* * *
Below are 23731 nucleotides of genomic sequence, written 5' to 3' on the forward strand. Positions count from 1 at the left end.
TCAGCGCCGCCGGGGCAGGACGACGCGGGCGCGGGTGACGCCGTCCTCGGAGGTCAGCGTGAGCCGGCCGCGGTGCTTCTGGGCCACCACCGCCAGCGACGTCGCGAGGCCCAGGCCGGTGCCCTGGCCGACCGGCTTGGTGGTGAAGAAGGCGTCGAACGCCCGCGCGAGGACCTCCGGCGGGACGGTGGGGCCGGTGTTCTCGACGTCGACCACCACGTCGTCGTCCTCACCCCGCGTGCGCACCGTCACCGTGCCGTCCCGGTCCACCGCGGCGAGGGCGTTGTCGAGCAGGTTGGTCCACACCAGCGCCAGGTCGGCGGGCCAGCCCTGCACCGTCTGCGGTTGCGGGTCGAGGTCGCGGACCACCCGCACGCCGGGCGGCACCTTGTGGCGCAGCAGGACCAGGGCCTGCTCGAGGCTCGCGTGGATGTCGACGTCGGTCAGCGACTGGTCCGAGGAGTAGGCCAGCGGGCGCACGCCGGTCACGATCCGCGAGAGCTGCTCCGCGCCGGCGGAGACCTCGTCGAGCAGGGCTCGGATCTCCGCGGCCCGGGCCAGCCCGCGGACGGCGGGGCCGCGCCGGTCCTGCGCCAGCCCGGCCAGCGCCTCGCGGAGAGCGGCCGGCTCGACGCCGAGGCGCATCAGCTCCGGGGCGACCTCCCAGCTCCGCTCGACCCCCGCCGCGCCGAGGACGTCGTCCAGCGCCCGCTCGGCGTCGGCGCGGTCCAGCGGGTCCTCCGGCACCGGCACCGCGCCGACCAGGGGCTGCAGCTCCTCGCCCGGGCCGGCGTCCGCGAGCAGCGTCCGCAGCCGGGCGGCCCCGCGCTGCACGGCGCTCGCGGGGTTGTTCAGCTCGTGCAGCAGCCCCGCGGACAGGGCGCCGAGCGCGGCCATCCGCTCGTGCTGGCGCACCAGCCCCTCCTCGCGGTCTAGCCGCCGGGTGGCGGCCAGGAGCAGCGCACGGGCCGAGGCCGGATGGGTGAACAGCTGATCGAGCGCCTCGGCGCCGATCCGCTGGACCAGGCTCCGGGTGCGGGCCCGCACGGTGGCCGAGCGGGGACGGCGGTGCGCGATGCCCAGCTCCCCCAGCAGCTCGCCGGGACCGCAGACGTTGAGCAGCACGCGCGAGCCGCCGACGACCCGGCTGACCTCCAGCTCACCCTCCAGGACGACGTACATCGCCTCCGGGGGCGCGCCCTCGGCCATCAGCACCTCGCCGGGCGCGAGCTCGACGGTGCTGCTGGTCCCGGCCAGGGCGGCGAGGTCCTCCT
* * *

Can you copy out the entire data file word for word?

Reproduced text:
Below are 23731 nucleotides of genomic sequence, written 5' to 3' on the forward strand. Positions count from 1 at the left end.
TCAGCGCCGCCGGGGCAGGACGACGCGGGCGCGGGTGACGCCGTCCTCGGAGGTCAGCGTGAGCCGGCCGCGGTGCTTCTGGGCCACCACCGCCAGCGACGTCGCGAGGCCCAGGCCGGTGCCCTGGCCGACCGGCTTGGTGGTGAAGAAGGCGTCGAACGCCCGCGCGAGGACCTCCGGCGGGACGGTGGGGCCGGTGTTCTCGACGTCGACCACCACGTCGTCGTCCTCACCCCGCGTGCGCACCGTCACCGTGCCGTCCCGGTCCACCGCGGCGAGGGCGTTGTCGAGCAGGTTGGTCCACACCAGCGCCAGGTCGGCGGGCCAGCCCTGCACCGTCTGCGGTTGCGGGTCGAGGTCGCGGACCACCCGCACGCCGGGCGGCACCTTGTGGCGCAGCAGGACCAGGGCCTGCTCGAGGCTCGCGTGGATGTCGACGTCGGTCAGCGACTGGTCCGAGGAGTAGGCCAGCGGGCGCACGCCGGTCACGATCCGCGAGAGCTGCTCCGCGCCGGCGGAGACCTCGTCGAGCAGGGCTCGGATCTCCGCGGCCCGGGCCAGCCCGCGGACGGCGGGGCCGCGCCGGTCCTGCGCCAGCCCGGCCAGCGCCTCGCGGAGAGCGGCCGGCTCGACGCCGAGGCGCATCAGCTCCGGGGCGACCTCCCAGCTCCGCTCGACCCCCGCCGCGCCGAGGACGTCGTCCAGCGCCCGCTCGGCGTCGGCGCGGTCCAGCGGGTCCTCCGGCACCGGCACCGCGCCGACCAGGGGCTGCAGCTCCTCGCCCGGGCCGGCGTCCGCGAGCAGCGTCCGCAGCCGGGCGGCCCCGCGCTGCACGGCGCTCGCGGGGTTGTTCAGCTCGTGCAGCAGCCCCGCGGACAGGGCGCCGAGCGCGGCCATCCGCTCGTGCTGGCGCACCAGCCCCTCCTCGCGGTCTAGCCGCCGGGTGGCGGCCAGGAGCAGCGCACGGGCCGAGGCCGGATGGGTGAACAGCTGATCGAGCGCCTCGGCGCCGATCCGCTGGACCAGGCTCCGGGTGCGGGCCCGCACGGTGGCCGAGCGGGGACGGCGGTGCGCGATGCCCAGCTCCCCCAGCAGCTCGCCGGGACCGCAGACGTTGAGCAGCACGCGCGAGCCGCCGACGACCCGGCTGACCTCCAGCTCACCCTCCAGGACGACGTACATCGCCTCCGGGGGCGCGCCCTCGGCCATCAGCACCTCGCCGGGCGCGAGCTCGACGGTGCTGCTGGTCCCGGCCAGGGCGGCGAGGTCCTCCT